The MBA ceremony, which will celebrate both 2020 and 2021 graduates, will include two students as speakers this year.

Alexandra Wiles, class of 2020, earned both a Bachelor of Arts in leadership studies and an MBA from the University of Richmond. After devoting the first chapter of her career to non-profit fundraising and development with VPM and Boys & Girls Clubs of Metro Richmond, she recently joined Schnabel Engineering, a national professional consulting firm, as its human resources program manager. In this capacity, she leads and supports a variety of initiatives, including employee learning and development, diversity and inclusion, and succession planning. She also serves as the vice-chair of the board of directors of Virginia Voice, a non-profit serving Central Virginians who are blind or have vision impairments, and founded the organization’s Live Audio Description program.

Natasha Knight, class of 2020, is a program strategist and entrepreneur. She is a manager in Altria’s Corporate Citizenship department where she applies her public health and business management expertise to developing strategies for preventing underage use of tobacco and other risky behaviors and providing cessation support for adults who no longer wish to use tobacco. She is a certified career coach and recently launched Discover the Remarkable You, a coaching practice to help women create successful and fulfilling careers. She is also the co-founder of Taking It Pro, a career and professional development services firm for women of color. Knight received her undergraduate degree from Howard University. Her educational background also includes an MPH in Behavioral and Community Health Sciences from the University of Pittsburgh, a Ph.D. in Social and Behavioral Sciences from the Johns Hopkins Bloomberg School of Public Health, and an MBA from the University of Richmond. 

School of Professional & Continuing Studies, May 8, 8 a.m. & 11:30 a.m., Robins Center

As part of a long-standing tradition, a graduating student, faculty member, and alumnus will speak at the SPCS graduation ceremonies, which this year will celebrate both graduates of the class of 2020 and 2021.

Distinguished Graduate

The SPCS student commencement speaker is selected by committee from among the top graduating students.

  • For 2020, the student speaker is Brian Krach. After spending eleven years as the sole proprietor of an independent insurance practice, Krach decided to return to higher education to personally challenge himself and experience “professional metamorphosis.” Brian earned his bachelor’s degree in paralegal studies in May 2020 and has since started law school at the University of Richmond.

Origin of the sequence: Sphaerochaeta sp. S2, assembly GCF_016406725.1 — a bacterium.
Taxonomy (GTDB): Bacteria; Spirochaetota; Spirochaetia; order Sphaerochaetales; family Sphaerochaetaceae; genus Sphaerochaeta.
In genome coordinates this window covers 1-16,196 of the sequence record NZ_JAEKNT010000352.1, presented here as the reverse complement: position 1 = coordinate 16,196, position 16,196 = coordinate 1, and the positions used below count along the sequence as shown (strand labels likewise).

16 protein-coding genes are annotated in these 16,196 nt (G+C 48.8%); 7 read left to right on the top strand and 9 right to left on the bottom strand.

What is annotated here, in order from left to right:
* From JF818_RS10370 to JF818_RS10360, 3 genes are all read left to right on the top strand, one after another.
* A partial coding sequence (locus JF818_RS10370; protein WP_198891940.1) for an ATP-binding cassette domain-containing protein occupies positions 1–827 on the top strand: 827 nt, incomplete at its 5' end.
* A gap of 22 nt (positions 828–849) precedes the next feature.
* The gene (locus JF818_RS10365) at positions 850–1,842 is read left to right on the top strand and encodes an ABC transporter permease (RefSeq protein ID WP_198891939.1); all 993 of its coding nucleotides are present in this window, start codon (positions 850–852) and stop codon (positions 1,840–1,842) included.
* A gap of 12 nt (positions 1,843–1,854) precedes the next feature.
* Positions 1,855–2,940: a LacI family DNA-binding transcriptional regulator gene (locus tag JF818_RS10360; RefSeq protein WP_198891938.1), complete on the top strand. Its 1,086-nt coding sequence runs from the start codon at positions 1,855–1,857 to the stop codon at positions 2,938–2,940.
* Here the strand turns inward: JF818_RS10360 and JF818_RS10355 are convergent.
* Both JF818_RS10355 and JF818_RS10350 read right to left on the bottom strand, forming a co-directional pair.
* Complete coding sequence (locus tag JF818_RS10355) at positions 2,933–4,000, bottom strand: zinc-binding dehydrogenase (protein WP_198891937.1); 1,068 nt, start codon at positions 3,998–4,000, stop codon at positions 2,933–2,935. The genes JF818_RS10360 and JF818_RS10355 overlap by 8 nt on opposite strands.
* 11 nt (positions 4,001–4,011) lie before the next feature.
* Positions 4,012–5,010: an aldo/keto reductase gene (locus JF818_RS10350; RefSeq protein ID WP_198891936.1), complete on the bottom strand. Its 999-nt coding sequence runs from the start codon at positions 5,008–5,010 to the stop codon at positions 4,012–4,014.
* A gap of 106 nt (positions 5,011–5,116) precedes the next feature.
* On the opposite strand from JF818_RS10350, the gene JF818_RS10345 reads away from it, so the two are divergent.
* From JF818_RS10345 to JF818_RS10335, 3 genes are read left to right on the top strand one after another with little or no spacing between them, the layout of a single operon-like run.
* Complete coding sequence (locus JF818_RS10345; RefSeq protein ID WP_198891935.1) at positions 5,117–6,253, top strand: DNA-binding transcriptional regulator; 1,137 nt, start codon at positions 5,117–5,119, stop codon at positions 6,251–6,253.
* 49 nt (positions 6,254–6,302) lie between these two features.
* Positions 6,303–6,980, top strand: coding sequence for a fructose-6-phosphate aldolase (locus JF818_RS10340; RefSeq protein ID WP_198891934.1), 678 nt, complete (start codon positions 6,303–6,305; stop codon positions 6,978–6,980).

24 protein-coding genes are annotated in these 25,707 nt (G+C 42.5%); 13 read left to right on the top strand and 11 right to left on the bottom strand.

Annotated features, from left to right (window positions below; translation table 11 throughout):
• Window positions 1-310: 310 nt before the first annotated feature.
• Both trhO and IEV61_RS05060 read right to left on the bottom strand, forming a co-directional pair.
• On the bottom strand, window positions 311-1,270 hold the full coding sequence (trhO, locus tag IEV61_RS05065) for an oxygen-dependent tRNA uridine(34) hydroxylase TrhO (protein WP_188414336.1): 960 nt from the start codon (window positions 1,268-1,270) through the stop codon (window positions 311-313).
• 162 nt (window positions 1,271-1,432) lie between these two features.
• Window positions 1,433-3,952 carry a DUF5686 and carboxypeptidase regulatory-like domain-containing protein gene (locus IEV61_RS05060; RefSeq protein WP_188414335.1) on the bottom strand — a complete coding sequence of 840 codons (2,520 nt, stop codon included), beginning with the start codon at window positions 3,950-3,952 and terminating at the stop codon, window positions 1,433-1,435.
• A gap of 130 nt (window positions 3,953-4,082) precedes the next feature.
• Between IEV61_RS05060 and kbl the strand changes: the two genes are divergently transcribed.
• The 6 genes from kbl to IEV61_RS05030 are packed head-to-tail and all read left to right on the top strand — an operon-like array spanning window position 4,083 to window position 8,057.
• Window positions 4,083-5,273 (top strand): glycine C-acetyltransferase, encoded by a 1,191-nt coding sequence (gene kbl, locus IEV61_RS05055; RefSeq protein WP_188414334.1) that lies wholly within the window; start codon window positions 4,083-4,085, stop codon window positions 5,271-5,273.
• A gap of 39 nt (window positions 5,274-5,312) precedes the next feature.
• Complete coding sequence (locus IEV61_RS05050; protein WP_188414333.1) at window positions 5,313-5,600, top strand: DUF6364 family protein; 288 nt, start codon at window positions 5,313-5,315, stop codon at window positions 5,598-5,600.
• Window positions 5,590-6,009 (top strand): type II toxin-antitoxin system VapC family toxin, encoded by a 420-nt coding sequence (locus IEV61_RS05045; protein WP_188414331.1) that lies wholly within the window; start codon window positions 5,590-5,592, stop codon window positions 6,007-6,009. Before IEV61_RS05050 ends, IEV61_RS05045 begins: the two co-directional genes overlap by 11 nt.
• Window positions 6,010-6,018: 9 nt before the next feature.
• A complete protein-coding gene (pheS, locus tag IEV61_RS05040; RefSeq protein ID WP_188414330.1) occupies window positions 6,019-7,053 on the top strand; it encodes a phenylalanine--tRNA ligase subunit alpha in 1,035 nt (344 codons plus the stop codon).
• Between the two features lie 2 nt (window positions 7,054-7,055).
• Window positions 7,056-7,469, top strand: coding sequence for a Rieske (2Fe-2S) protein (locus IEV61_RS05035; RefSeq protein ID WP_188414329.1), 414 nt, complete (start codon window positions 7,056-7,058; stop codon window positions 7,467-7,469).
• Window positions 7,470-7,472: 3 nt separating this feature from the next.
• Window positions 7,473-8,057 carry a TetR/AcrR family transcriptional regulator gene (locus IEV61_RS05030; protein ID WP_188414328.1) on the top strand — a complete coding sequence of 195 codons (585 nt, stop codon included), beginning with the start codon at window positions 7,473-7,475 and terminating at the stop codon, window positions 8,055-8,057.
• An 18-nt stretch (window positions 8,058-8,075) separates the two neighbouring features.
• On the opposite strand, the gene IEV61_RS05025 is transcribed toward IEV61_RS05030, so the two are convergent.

• For 2021, the student speaker is Cooper Sved. Sved is earning his Master of Teaching degree, including endorsements in elementary education and theatre education, to prepare for a career change to teaching. Sved earned his Bachelor of Arts in theatre from Virginia Commonwealth University in 2019 and was active in Richmond’s theatre community both as an actor and an educator before returning to school to fulfill the requirements to earn his teaching license.

Distinguished Alumnus
The alumni speaker is the recipient of the Gibb Family Distinguished Alumni Award, which recognizes the accomplishments of an SPCS alumni member and their support of SPCS.

  • The 2020 recipient is Eric Beatty, who earned his master’s degree in Human Resource Management in 2012. Beatty served on the SPCS Alumni Association Board from 2012-19, was the Board’s president from 2017-19, and currently serves on the SPCS Dean’s Ambassador’s Circle.
  • The 2021 recipient is Margaret Dalton, who earned her Bachelor of Liberal Arts degree in 2012. She’s been a member of the SPCS Alumni Association Board of Directors since 2014, having served as vice president, president, and past president. Margaret has been instrumental in the Board’s efforts to reshape its mission to focus on student and alumni engagement as well as expanded efforts to formalize project planning and communication efforts.

Distinguished Faculty Member
The faculty speaker is the recipient of the Itzkowitz Family Distinguished Adjunct Faculty Award, which is selected by the SPCS student body and recognizes the teaching achievements of an adjunct faculty member.

  • The 2020 recipient is Meghan Rosatelli, an adjunct professor in English and the humanities in SPCS, where she teaches courses in American literature and culture.